It becomes clear, almost immediately, that she is talking to the Pepto Bismol â€œhelp deskâ€ about Rexâ€™s problem of over indulgence. She lists an abundance of edible evils, at the root of the problem, and ends with dog treats, of course. The guy on the other end of the line proceeds to explain that Pepto does not treat animals â€“ because he, as does the viewer, believes that her poor dog Rex has a tummy ache.
But no, ha ha, this is when the camera pulls back to reveal a tummy clutching man lying on the nearby couch as our protagonist explains that her dogâ€™s name is Charlie and hopeless glutton Rex is her husband. Cute. Good for a quick chuckle. But at what price Pepto?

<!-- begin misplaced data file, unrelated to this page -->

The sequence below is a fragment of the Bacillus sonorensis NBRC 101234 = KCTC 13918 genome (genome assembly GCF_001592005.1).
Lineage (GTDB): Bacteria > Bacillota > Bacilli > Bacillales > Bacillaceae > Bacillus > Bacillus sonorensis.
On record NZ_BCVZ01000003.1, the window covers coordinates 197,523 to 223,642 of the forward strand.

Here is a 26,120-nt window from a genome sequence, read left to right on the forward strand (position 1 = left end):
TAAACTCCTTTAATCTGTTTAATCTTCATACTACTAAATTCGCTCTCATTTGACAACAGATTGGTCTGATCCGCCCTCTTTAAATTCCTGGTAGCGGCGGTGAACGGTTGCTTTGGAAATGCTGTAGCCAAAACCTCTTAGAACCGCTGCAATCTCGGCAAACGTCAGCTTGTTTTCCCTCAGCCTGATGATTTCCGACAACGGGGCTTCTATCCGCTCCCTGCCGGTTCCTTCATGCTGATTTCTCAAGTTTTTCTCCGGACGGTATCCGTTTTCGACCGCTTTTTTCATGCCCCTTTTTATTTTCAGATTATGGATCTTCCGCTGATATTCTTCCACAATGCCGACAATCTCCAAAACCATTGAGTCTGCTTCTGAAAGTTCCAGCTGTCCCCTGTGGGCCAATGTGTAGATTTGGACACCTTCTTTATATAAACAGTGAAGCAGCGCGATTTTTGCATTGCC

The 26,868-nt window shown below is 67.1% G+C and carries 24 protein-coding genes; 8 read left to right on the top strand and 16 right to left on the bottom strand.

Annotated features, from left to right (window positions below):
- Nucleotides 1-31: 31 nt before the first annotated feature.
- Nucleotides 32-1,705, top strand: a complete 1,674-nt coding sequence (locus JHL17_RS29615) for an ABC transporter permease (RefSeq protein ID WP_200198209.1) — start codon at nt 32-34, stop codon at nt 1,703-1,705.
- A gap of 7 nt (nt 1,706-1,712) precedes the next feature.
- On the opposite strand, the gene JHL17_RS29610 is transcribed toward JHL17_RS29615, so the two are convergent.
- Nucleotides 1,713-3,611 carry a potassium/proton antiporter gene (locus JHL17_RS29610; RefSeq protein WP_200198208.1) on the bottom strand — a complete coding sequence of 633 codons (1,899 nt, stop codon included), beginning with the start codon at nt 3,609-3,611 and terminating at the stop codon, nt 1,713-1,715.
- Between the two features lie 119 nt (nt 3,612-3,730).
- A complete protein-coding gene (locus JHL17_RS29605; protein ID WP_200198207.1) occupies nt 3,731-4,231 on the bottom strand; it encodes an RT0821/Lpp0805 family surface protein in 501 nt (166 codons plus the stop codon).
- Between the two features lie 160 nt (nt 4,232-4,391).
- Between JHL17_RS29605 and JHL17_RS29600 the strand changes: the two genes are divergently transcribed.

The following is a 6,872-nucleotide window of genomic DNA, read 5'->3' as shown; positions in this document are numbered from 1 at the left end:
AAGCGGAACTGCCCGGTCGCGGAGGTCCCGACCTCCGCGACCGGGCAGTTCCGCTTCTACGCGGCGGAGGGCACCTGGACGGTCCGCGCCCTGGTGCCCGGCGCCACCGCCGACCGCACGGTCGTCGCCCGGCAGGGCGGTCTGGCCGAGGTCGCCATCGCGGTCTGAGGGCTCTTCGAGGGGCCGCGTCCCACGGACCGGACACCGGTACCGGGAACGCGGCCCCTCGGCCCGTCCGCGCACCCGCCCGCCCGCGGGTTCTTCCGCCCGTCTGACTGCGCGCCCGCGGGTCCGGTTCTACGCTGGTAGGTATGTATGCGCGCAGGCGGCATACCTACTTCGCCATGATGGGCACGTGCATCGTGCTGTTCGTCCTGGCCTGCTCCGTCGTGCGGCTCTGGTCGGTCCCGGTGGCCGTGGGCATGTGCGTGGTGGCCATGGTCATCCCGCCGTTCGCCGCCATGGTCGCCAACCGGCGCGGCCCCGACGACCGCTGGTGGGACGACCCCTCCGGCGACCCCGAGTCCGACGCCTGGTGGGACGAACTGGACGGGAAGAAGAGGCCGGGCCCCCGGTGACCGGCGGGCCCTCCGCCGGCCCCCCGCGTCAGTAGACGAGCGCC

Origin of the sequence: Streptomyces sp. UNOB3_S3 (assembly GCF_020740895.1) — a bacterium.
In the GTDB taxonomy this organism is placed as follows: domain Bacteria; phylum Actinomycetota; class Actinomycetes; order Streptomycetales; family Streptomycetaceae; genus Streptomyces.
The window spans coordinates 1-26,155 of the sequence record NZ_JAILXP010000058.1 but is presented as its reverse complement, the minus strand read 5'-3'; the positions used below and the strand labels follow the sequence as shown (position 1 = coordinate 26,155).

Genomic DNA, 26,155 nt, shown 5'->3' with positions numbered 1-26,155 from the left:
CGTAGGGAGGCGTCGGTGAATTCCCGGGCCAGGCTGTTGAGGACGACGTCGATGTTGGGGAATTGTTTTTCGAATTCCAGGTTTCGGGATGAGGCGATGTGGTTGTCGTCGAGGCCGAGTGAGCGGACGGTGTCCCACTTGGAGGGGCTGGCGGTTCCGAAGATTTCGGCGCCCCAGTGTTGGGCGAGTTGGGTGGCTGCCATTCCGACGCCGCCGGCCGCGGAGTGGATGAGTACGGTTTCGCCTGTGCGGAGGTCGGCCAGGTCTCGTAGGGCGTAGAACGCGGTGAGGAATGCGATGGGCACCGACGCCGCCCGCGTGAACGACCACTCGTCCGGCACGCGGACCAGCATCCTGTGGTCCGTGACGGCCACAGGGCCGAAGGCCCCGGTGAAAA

Why on earth would you spend good money to tell the whole world that you donâ€™t treat animals when you absolutely do treat them? My vet prescribes a good dose of Pepto for the gastrointestinal tribulations of all three of my dogs. In fact my dogs take Pepto far more often than their humans. Where are your marketing people? Seems like theyâ€™re having some trouble thinking outside the litter box (ok that was a cheap shot).
Hey Pepto â€“ give us a shot at marketing your pink tablets to pet owners. But youâ€™ll have to retire that tv spot or risk confusing a burgeoning segment of your audience.